This question should be asked of every individual applying for a school leadership position. A response of “None” shows a need for coaching and mentoring support. Who the applicant cites as their mentors, and the leadership circles their mentors associate with, become indications of a candidate’s understanding of career influences and the path they’ve chosen to follow. Does their response indicate a choice of continuous growth or the isolation of a lone ranger? Retired principals can be a valuable, supportive resource to those in practice.
There’s no doubt that school leaders can benefit from both coaches and mentors. But effective school leadership is a lifelong endeavor, beyond what a coach typically provides. Mentees and their mentors never stop learning and growing and supporting each other. It’s a joyous experience.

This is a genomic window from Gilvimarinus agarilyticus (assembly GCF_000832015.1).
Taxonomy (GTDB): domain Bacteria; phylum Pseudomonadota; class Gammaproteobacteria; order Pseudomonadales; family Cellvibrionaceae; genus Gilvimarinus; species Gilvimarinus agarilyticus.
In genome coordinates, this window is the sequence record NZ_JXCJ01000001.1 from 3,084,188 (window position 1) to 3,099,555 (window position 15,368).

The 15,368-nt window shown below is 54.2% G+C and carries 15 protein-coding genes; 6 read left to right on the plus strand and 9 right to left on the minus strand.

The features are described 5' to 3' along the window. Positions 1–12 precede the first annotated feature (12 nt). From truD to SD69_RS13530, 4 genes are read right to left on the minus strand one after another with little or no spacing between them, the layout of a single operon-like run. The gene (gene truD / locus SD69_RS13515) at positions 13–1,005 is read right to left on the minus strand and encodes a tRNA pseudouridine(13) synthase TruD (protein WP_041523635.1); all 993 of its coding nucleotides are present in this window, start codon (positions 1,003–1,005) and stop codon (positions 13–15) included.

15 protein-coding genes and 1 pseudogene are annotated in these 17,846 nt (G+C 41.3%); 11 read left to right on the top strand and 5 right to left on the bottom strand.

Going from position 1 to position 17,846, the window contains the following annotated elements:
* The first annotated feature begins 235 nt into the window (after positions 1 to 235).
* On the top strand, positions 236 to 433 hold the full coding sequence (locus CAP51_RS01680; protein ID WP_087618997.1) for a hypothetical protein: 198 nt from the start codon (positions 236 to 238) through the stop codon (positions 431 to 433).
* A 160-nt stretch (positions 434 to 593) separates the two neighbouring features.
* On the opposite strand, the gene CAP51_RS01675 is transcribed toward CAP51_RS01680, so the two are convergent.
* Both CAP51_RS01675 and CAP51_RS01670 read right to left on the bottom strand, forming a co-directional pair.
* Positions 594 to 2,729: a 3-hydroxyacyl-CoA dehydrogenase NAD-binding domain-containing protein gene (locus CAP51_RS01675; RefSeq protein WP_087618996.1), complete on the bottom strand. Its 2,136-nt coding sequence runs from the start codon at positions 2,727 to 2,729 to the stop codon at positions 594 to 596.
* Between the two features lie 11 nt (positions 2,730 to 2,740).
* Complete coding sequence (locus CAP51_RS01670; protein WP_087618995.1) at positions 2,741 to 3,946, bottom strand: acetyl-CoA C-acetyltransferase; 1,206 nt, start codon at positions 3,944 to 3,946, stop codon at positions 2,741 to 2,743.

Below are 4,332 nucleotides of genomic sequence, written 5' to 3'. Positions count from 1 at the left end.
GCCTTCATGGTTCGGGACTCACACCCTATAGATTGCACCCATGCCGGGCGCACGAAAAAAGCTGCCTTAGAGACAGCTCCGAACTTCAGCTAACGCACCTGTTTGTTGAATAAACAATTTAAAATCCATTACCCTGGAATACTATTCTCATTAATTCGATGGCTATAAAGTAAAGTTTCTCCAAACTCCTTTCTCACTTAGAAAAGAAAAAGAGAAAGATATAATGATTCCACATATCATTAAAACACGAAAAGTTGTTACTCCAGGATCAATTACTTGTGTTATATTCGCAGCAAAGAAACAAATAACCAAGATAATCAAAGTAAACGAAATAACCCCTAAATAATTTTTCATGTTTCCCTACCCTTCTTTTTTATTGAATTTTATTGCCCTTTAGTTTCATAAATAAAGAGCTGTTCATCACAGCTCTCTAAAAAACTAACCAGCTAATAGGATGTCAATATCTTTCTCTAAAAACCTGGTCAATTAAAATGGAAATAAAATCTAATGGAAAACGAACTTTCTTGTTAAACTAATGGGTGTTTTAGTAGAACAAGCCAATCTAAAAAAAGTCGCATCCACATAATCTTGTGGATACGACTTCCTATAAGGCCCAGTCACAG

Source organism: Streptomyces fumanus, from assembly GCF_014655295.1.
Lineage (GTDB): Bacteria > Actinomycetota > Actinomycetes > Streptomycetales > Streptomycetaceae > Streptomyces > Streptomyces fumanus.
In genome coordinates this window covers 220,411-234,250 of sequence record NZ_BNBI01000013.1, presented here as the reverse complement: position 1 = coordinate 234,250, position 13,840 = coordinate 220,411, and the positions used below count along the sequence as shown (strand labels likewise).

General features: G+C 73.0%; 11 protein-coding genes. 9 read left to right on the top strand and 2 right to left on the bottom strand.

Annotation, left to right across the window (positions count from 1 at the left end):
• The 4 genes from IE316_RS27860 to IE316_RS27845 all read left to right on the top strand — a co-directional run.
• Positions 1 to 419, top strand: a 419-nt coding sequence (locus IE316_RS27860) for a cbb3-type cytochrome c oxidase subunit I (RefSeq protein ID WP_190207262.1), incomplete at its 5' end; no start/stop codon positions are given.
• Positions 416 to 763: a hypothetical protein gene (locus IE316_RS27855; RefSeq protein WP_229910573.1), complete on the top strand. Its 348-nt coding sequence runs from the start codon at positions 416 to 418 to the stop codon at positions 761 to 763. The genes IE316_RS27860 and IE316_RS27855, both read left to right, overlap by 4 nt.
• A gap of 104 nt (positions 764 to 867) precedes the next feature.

Over time, respected leaders with a notable reputation for developing other leaders become identified within local, state, and national professional settings. It’s important that smart, aspiring leaders take responsibility for their own learning and career development and connect with those individuals and allow them to influence and shape their learning. Coaches can help pinpoint and solve immediate problems, while mentors are more beneficial for school leaders throughout their careers. There can be a need, and an appropriate time in anyone’s career, for both.
If you are a principal, or want to be, understand that you will need help to survive and thrive. Listen to those who have “been there and done that,” and let them help you find the best support—a coach or a mentor—for the villains you face.